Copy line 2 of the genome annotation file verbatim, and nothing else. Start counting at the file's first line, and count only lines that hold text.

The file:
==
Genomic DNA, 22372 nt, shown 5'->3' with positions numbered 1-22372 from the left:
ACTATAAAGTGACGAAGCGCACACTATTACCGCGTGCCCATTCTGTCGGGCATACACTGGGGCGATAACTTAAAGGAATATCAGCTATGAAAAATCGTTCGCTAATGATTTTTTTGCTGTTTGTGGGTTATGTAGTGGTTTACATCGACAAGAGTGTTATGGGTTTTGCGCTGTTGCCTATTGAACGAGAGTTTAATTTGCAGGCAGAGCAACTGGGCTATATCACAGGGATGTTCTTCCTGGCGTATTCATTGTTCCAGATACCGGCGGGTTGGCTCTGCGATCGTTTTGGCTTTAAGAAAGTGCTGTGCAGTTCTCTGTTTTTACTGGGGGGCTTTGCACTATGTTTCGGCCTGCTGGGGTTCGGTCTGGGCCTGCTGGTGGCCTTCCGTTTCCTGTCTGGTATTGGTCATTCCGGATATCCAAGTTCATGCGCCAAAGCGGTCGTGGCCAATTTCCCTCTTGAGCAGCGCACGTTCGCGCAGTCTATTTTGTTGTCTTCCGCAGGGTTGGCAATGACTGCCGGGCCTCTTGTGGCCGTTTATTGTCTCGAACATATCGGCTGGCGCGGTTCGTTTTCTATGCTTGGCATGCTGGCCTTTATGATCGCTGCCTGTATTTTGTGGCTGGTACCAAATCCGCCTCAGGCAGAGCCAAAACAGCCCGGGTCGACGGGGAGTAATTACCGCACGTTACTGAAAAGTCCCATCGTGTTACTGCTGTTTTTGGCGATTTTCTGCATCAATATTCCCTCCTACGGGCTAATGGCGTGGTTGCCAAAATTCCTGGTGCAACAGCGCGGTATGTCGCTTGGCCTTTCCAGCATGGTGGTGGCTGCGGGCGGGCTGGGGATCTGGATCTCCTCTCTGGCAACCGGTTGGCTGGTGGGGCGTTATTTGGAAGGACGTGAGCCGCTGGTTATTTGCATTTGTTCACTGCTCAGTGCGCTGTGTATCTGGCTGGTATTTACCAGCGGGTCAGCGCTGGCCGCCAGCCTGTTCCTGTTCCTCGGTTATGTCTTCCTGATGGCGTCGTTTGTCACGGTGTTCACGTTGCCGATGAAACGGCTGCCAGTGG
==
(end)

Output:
ACTATAAAGTGACGAAGCGCACACTATTACCGCGTGCCCATTCTGTCGGGCATACACTGGGGCGATAACTTAAAGGAATATCAGCTATGAAAAATCGTTCGCTAATGATTTTTTTGCTGTTTGTGGGTTATGTAGTGGTTTACATCGACAAGAGTGTTATGGGTTTTGCGCTGTTGCCTATTGAACGAGAGTTTAATTTGCAGGCAGAGCAACTGGGCTATATCACAGGGATGTTCTTCCTGGCGTATTCATTGTTCCAGATACCGGCGGGTTGGCTCTGCGATCGTTTTGGCTTTAAGAAAGTGCTGTGCAGTTCTCTGTTTTTACTGGGGGGCTTTGCACTATGTTTCGGCCTGCTGGGGTTCGGTCTGGGCCTGCTGGTGGCCTTCCGTTTCCTGTCTGGTATTGGTCATTCCGGATATCCAAGTTCATGCGCCAAAGCGGTCGTGGCCAATTTCCCTCTTGAGCAGCGCACGTTCGCGCAGTCTATTTTGTTGTCTTCCGCAGGGTTGGCAATGACTGCCGGGCCTCTTGTGGCCGTTTATTGTCTCGAACATATCGGCTGGCGCGGTTCGTTTTCTATGCTTGGCATGCTGGCCTTTATGATCGCTGCCTGTATTTTGTGGCTGGTACCAAATCCGCCTCAGGCAGAGCCAAAACAGCCCGGGTCGACGGGGAGTAATTACCGCACGTTACTGAAAAGTCCCATCGTGTTACTGCTGTTTTTGGCGATTTTCTGCATCAATATTCCCTCCTACGGGCTAATGGCGTGGTTGCCAAAATTCCTGGTGCAACAGCGCGGTATGTCGCTTGGCCTTTCCAGCATGGTGGTGGCTGCGGGCGGGCTGGGGATCTGGATCTCCTCTCTGGCAACCGGTTGGCTGGTGGGGCGTTATTTGGAAGGACGTGAGCCGCTGGTTATTTGCATTTGTTCACTGCTCAGTGCGCTGTGTATCTGGCTGGTATTTACCAGCGGGTCAGCGCTGGCCGCCAGCCTGTTCCTGTTCCTCGGTTATGTCTTCCTGATGGCGTCGTTTGTCACGGTGTTCACGTTGCCGATGAAACGGCTGCCAGTGG